Mormon History, Friday, December 27th, 1844

-- Friday, December 27th, 1844
[Apostle John Taylor diary] I attended the dedication of the Seventies' Hall, and the following is a copy of the proceedings. Fourth and Fifth Quorums met. Prayer by Elder G. A. Smith. The order of the meeting was explained by President Joseph Young. Elder H. C. Kimball then delivered a short address upon the authorities of the kingdom of God, and in passing on, he set forth the order as to endowment, and informing the saints that every man and women must stand in their proper place and station, being subject to the powers that be, in order to be exalted to glory, honor, immortality in the eternal world. It is even in the resurrection from the dead as St. Paul informs us that Christ is the first of the resurrection from the dead, in the primitive age, and so will Joseph Smith be in this dispensation. Joseph will be the first man who will rise from the dead, and then all men according to their order. I will tell the seventies and every body else, if you cannot and will not sub
mit to the authorities that God has placed in his church over you, you had better back out now and not attempt to proceeded further; if you are ever saved it will be by obedience to the order of God's kingdom here on the earth, and this order is in subordination to that order which is in the heavens. According to the important station the Seventies are called in this last dispensation, they should be careful to walk uprightly and act justly, shunning every appearance of evil and never condescend to do any thing mean. Adjourned one hour. Met pursuant to adjournment. I took the stand and proceeded to lay before them the pure principles of life and salvation, reminding them that they were the people that the Lord had chosen and set apart to accomplish the great and mighty work of the last days, which was spoken of by the prophets of old. No other people, said I, can possibly do this, for unto us the keys of this last dispensation, with the power of the priesthood is given; cons
equently there is no people under the whole heaven that sustain the same relationship with God, as we do. What knowledge have the world of God's laws or his ways. They don't know enough in reality to save a musquito. I do not mean to say that there is no learning in the world, for I am aware of the fact that there is far more of what the world calls wisdom in the midst of the inhabitants of the earth than can be found here; but a learned fool is no better than an illiterate one, if the apostle Paul's judgment can be admitted as proof. He told the people of his day that the wisdom of this world was foolishness with God. When I ask what knowledge the world has of God or his government, I mean to be understood as speaking of that knowledge that comes from God, communicated to us through the knowledge of revelation, for without it we know nothing correctly, no more than the brute beasts who are led by the instinct of nature. Consequently, brethren, when you go to declare the pla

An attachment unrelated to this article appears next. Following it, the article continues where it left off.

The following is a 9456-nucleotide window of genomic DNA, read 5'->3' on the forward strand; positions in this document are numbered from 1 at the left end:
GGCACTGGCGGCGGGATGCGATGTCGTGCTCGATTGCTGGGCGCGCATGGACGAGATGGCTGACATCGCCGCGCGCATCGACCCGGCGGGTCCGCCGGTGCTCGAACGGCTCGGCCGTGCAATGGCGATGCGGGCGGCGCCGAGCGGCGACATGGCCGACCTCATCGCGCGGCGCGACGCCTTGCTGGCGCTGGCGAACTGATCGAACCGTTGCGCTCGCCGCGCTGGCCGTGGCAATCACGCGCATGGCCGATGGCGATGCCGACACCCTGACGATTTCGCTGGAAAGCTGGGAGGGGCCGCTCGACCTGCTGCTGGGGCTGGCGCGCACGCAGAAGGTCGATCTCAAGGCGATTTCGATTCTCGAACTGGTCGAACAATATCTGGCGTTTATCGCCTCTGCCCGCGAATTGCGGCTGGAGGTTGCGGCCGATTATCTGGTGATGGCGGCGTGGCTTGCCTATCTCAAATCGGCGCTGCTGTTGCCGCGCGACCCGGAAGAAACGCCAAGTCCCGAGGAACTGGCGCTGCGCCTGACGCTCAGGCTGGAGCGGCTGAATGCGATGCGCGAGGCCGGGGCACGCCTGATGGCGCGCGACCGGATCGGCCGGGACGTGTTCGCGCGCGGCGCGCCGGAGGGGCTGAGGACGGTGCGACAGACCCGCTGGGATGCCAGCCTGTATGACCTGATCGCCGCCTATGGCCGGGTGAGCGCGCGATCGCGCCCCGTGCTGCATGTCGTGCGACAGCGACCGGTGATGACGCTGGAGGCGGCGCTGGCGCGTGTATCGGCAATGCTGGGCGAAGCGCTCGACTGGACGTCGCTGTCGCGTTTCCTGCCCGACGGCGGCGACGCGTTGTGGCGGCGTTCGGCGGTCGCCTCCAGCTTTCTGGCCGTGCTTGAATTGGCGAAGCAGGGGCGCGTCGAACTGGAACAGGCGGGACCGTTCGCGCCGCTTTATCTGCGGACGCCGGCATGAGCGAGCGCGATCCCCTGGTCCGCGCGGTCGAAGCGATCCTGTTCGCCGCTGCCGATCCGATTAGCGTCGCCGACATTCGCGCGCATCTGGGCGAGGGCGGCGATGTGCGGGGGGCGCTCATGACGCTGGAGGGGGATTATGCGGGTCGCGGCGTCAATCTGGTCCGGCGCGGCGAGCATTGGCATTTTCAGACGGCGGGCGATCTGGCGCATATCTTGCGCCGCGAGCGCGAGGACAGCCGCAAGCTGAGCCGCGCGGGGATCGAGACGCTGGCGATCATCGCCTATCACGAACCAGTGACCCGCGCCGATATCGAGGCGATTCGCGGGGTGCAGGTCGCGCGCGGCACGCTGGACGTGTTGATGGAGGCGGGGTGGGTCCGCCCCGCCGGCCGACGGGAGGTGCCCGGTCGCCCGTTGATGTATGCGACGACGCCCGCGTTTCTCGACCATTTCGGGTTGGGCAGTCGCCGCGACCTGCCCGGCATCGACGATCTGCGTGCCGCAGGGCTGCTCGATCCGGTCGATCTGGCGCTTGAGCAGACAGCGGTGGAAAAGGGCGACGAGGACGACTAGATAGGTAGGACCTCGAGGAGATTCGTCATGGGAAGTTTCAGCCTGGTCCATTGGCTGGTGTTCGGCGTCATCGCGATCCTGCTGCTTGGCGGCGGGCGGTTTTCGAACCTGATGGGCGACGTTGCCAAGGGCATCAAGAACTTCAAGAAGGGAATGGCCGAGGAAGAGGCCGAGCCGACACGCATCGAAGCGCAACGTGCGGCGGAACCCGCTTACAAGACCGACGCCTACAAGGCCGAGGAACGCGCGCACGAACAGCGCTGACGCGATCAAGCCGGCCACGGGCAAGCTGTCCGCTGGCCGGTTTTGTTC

in truth of the kingdom of God, the gospel of Jesus Christ.'1/2--You should never shrink from your calling, nor succumb to the learned because of the advantage they have over you by reason of literary attainments, for God is with you, and will give you a month and wisdom, by which you shall be delivered from the strong arm of violence. Remember the race is not to the swift nor the batt[l]e to the strong; but to those who trust in the Lord. When the Twelve were called to bear the John Taylor Nauvoo Journal 13 gospel of this kingdom to the inhabitants of Europe, there were not many wise among them, speaking after the manner of men; yet we believed him faithful who had chosen us, and as little children we trusted in him for wisdom and understanding to do his will; for his will was our pleasure, and in the short space of two years, about two thousand souls were given to us in the ministry. I speak of these things that you may know in whom to put your trust and confidence; for sh